Riot police open way for torch through Rio protest

Wed Aug 3, 2016 7:56pm EDT
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By Pedro Fonseca

RIO DE JANEIRO (Reuters) - Police used stun grenades and tear gas to clear protesters in the path of the Olympic torch in a poor suburb of Rio de Janeiro on Wednesday, two days before South America's first Olympic Games open under tight security.

Olympic Brazilian sailors earlier delivered the torch to the host city's mayor after crossing Guanabara Bay near the end of a 20,000-km (12,400-mile) journey through one of the world's largest and most diverse countries.

The flame landed on terra firma at 9:15 a.m. (08:15 a.m. EDT) while just kilometers away 450 heavily armed police battled drug traffickers to carry out dozens of arrest orders in the Alemao slum, an area near the international airport and close to the main road to Olympic venues.

Armed soldiers stood patrol on highways and on many corners throughout the iconic beach city in Brazil's largest security operation ever. Some 85,000 police, soldiers and security personnel will be deployed in Rio, more than double the amount in London in 2012, to deter both violent street crime and the threat of attacks by extremists.

Police said anti-government protesters in Duque de Caixas, on Rio's north side, threw rocks and blocked the torch's path. Police dispersed them with pepper spray and rubber bullets. A video of the incident spurred social media criticism of the police and amplified complaints that the Games ignored the poor.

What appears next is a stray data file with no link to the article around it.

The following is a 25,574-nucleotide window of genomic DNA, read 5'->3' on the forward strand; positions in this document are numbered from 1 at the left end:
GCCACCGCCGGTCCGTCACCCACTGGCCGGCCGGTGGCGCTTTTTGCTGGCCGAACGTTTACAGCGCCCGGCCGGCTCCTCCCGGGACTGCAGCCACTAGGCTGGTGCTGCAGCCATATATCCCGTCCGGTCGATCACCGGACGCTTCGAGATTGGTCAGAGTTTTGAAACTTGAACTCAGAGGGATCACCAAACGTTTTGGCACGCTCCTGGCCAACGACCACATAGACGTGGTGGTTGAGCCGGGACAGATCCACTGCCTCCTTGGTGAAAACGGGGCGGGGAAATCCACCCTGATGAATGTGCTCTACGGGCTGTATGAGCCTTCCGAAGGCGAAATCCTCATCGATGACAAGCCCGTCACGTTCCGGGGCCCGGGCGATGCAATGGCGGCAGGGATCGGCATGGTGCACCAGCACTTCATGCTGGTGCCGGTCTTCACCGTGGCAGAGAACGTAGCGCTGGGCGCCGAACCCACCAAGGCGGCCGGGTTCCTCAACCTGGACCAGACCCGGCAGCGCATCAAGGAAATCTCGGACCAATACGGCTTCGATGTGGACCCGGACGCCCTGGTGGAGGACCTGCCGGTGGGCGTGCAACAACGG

A representative for the local organizing committee called the incident isolated and said the protesters had held up the torch but its route was not changed.

Three people were injured by rubber bullets, including a 10-year-old girl, local media reported.

The clash, which came a day after anti-torch protests in nearby towns and amid several days of gang violence in northern Brazil, underscored social tension in the massive country.   Continued...

Mayor Eduardo Paes (C) carries the Olympic torch just after it was transported across Guanabara Bay from Niteroi to Rio de Janeiro three days before the official start of the Rio 2016 Olympic Games, in Rio de Janeiro, Brazil,  August 3, 2016.  Beth Santos/Courtesy of Rio de Janeiro City Hall/Handout via REUTERS